Jeffery, Margaret
    Queen Alexandra Hosp, Pathol Ctr, Dept Histopathol, Portsmouth, Hants, England..
    Thygesen, Helene H.
    Univ Leeds, Leeds Inst Canc & Pathol, Leeds, W Yorkshire, England..
    Cappelletti, Vera
    Fdn IRCCS Ist Nazl Tumori, Dept Expt Oncol & Mol Med, Milan, Italy..
    Daidone, Maria G.
    Fdn IRCCS Ist Nazl Tumori, Dept Expt Oncol & Mol Med, Milan, Italy..
    Hedenfalk, Ingrid A.
    Lund Univ, Dept Oncol & Pathol, Clin Sci, Lund, Sweden.;Lund Univ, CREATE Hlth Strateg Ctr Translat Canc Res, Lund, Sweden..
    Fjällskog, Marie-Louise
    Uppsala University, Disciplinary Domain of Medicine and Pharmacy, Faculty of Medicine, Department of Medical Sciences, Endocrin Oncology.
    Melisi, Davide
    Azienda Osped Univ Integrata, Ctr Comprehens Canc, Verona, Italy.;Univ Verona, Dept Med, Digest Mol Clin Oncol Res Unit, Verona, Italy..
    Stead, Lucy F.
    Univ Leeds, Leeds Inst Canc & Pathol, Leeds, W Yorkshire, England..
    Shaaban, Abeer M.
    Queen Elizabeth Hosp Birmingham, Dept Cellular Pathol, Birmingham, W Midlands, England.;Univ Birmingham, Birmingham, W Midlands, England..
    Speirs, Valerie
    Univ Leeds, Leeds Inst Canc & Pathol, Leeds, W Yorkshire, England..
    A Case-Matched Gender Comparison Transcriptomic Screen Identifies eIF4E and eIF5 as Potential Prognostic Markers in Male Breast Cancer2017In: Clinical Cancer Research, ISSN 1078-0432, E-ISSN 1557-3265, Vol. 23, no 10, p. 2575-2583Article in journal (Refereed)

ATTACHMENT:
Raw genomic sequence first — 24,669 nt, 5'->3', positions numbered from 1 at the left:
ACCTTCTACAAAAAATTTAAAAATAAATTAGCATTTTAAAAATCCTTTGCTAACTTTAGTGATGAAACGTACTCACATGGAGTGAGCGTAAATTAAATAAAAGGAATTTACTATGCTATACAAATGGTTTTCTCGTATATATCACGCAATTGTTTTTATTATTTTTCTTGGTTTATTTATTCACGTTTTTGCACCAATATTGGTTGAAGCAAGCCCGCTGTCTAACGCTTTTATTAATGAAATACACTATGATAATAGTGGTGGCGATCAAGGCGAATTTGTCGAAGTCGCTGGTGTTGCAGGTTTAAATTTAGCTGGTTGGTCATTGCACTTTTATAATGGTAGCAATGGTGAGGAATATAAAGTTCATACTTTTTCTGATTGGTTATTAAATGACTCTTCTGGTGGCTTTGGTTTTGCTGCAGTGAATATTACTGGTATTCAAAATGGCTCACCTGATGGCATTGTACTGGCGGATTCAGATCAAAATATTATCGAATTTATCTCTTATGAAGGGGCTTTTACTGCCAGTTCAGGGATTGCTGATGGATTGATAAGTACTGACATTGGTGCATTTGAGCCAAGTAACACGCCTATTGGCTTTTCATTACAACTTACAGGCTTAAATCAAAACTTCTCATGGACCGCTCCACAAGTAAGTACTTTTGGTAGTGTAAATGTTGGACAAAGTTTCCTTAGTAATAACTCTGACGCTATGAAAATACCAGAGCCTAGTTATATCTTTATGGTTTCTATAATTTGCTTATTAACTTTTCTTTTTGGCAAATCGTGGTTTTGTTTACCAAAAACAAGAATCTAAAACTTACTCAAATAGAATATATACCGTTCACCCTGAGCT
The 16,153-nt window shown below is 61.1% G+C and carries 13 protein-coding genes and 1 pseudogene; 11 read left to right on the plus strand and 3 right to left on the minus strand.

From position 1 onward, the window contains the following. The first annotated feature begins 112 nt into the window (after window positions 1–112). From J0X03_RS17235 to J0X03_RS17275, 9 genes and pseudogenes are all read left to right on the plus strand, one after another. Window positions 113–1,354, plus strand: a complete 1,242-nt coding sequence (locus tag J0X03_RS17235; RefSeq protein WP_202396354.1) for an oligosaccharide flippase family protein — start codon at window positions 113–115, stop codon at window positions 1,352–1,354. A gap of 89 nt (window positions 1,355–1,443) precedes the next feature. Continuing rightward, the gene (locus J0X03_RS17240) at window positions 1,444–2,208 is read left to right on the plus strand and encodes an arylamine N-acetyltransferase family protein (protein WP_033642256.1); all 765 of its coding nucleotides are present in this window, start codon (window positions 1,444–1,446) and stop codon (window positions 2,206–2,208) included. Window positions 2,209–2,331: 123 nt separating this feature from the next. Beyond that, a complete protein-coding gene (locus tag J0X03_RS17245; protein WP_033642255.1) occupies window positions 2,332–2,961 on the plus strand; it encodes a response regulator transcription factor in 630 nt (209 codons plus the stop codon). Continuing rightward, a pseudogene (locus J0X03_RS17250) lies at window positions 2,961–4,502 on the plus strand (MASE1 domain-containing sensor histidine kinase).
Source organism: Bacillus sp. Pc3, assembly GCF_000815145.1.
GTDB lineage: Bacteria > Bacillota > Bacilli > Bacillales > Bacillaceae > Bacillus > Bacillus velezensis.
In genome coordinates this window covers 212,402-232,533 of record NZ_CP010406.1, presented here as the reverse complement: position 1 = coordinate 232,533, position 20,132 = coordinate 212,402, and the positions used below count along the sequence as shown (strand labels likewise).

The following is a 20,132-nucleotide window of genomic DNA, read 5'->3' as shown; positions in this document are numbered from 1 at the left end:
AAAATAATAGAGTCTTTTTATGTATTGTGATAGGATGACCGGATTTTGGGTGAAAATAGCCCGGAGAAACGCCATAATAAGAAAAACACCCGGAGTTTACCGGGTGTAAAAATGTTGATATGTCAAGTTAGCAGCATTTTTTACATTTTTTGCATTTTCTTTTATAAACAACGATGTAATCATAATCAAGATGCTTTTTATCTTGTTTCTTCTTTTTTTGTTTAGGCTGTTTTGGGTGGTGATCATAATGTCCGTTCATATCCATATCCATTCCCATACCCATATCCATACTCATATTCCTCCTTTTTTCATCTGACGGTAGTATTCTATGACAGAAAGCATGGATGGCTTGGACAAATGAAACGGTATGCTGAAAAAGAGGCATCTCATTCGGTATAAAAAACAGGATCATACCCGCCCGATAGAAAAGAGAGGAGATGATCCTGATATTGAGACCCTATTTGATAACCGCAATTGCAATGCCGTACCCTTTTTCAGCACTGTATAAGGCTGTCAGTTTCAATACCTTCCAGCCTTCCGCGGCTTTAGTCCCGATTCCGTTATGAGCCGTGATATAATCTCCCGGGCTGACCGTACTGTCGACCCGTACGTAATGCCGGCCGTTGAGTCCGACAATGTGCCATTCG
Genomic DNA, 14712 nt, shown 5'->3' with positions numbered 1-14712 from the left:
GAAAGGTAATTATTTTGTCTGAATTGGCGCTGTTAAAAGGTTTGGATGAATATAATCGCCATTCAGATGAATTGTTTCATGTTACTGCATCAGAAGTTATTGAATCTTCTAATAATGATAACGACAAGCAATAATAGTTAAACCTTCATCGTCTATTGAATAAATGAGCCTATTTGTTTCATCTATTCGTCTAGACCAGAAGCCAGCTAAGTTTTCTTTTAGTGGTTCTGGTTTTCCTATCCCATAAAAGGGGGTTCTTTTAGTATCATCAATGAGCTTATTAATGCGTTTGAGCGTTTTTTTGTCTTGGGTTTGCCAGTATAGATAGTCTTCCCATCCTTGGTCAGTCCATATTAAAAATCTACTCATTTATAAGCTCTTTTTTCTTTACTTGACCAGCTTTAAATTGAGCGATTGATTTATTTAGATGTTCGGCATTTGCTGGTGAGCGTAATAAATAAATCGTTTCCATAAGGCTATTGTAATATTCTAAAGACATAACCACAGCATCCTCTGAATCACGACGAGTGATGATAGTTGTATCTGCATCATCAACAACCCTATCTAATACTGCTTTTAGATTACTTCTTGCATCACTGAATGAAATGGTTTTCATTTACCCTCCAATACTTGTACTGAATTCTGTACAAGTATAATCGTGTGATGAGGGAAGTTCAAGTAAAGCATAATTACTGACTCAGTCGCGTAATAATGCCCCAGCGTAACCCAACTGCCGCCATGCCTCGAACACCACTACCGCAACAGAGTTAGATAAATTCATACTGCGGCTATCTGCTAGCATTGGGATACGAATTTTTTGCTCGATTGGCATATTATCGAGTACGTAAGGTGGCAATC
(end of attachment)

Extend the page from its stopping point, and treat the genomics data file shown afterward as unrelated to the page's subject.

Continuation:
Abstract [en]

    Purpose: Breast cancer affects both genders, but is understudied in men. Although still rare, male breast cancer (MBC) is being diagnosed more frequently. Treatments are wholly informed by clinical studies conducted in women, based on assumptions that underlying biology is similar.

    Experimental Design: A transcriptomic investigation of male and female breast cancer was performed, confirming transcriptomic data in silico. Biomarkers were immunohistochemically assessed in 697 MBCs (n = 477, training; n = 220, validation set) and quantified in pre- and posttreatment samples from an MBC patient receiving everolimus and PI3K/mTOR inhibitor.